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Keeping the Peace for Another Year

The German parliament has approved extending its peacekeeping mission in Afghanistan for one year. In February Germany, along with Holland, takes over the leadership of the International Security Assistance Force there.


German troops in Afghanistan are to continue their mission next year

On Friday, an overwhelming number of German parliamentarians voted to not only keep German troops on Afghan soil for twelve more months, but also to double the number of soldiers patrolling this war-torn country struggling to put down democratic roots and establish the rule of law.

The German parliament, the Bundestag, voted 565 to nine to lengthen the military’s stay in the country, where it makes up part of a 22-nation peacekeeping force brought in to stabilize the capital Kabul and the surrounding region after an American bombing campaign helped drive out the fundamentalist Taliban regime last year.

Before Friday’s vote, Foreign Minister Joschka Fischer stressed the importance of the military’s continuing presence in the region. “There is no alternative to international engagement in Afghanistan if we want to learn from September 11,” Fischer told parliamentarians, adding that the mission there would be a long and dangerous one.

Germany’s defense minister Peter Struck, a member of the governing Social Democrats, echoed those sentiments, saying the fight against international terrorism is far from over, evidenced by Thursday’s grenade attack near the German base in Kabul. Two Afghans died and two French civilians were injured when a man threw two grenades outside one of the main International Security Assistance Force (ISAF) bases.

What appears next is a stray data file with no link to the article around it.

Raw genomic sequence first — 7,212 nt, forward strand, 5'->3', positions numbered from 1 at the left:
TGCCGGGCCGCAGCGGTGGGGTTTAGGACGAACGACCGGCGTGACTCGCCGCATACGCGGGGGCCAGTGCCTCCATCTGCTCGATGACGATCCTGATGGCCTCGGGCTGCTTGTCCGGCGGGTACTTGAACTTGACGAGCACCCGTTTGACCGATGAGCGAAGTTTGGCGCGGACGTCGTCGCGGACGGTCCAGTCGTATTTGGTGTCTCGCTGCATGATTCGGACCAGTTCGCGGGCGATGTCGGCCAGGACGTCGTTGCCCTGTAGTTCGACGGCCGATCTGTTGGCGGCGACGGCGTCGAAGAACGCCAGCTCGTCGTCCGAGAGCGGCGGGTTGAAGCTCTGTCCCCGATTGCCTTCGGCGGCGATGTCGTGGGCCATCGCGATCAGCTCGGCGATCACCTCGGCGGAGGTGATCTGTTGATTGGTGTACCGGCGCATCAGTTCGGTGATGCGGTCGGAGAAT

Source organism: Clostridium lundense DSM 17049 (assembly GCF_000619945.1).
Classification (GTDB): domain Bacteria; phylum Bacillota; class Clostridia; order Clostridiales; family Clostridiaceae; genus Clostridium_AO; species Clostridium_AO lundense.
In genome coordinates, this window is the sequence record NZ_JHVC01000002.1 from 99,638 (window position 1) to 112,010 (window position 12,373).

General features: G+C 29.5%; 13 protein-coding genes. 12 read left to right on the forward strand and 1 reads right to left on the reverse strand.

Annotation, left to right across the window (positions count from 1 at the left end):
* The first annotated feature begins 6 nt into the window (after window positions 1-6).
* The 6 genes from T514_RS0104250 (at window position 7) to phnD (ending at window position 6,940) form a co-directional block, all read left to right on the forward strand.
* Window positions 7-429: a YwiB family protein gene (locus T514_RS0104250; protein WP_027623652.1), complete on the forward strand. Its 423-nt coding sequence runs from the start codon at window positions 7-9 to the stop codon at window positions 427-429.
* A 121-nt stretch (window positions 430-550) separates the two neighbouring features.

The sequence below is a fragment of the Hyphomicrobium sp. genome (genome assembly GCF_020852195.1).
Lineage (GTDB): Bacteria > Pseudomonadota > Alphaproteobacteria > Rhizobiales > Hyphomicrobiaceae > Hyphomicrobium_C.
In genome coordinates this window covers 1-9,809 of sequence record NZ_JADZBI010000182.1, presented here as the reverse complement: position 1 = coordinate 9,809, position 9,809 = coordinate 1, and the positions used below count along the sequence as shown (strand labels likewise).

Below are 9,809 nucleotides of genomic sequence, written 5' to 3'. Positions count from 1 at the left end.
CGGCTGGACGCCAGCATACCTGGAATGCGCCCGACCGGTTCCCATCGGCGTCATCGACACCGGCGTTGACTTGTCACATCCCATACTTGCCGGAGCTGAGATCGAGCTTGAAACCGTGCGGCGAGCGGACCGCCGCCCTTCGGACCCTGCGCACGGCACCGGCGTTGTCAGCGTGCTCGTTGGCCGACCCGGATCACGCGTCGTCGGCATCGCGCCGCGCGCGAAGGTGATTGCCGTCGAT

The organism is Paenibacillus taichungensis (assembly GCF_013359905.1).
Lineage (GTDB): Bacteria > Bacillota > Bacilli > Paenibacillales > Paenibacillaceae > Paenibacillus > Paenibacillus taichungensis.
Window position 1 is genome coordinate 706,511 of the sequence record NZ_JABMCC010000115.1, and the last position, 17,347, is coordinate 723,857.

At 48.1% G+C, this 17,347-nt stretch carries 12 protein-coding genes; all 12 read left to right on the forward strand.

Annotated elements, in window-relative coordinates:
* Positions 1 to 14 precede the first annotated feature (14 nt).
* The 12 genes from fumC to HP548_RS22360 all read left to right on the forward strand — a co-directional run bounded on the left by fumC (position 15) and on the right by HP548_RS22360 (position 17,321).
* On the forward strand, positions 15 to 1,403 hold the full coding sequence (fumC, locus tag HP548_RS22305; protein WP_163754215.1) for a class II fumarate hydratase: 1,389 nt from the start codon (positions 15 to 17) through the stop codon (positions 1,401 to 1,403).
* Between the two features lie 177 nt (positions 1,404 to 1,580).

Politically Popular

Approval to extend the German mandate crossed party lines, with both the opposition Christian Democrats (CDU) and the Free Democrats (FDP) voting in favor. The CDU’s foreign affairs spokesman Friedbert Pflüger said removing the peacekeeping troops now would be a belated victory for the Taliban. He called for ISAF to concentrate on extending the relative stability enjoyed by the Kabul region to the rest of the country, which is largely still under the control of regional warlords.

The government however had rejected expanding the geographic region of its mandate beyond the area immediately around Kabul.

More To Ship Out

The Bundestag also agreed to double the number of German soldiers serving in Afghanistan, from the current 1,300 to around 2,500. Germany is scheduled to take over leadership of ISAF forces along with Holland in February, and the additional soldiers will be needed for that six-month responsibility, according to Defense Minister Struck.

Although the support was widespread, there were a few voices of caution. The defense spokeswoman for the Green Party, Winfried Nachwei, denied that Germany’s taking over the ISAF reins was a way of “making up” for not participating in a possible Iraq war.

One of the dissenting votes to the extension was Petra Pau, member of the pacifist Party of Democratic Socialism (PDS). She warned against making a decision to extend the mandate lightly, since in her opinion increasing the number of soldiers and taking on a leadership role put the operation on a new level. The ISAF’s success thus far, she said, has only been mediocre.

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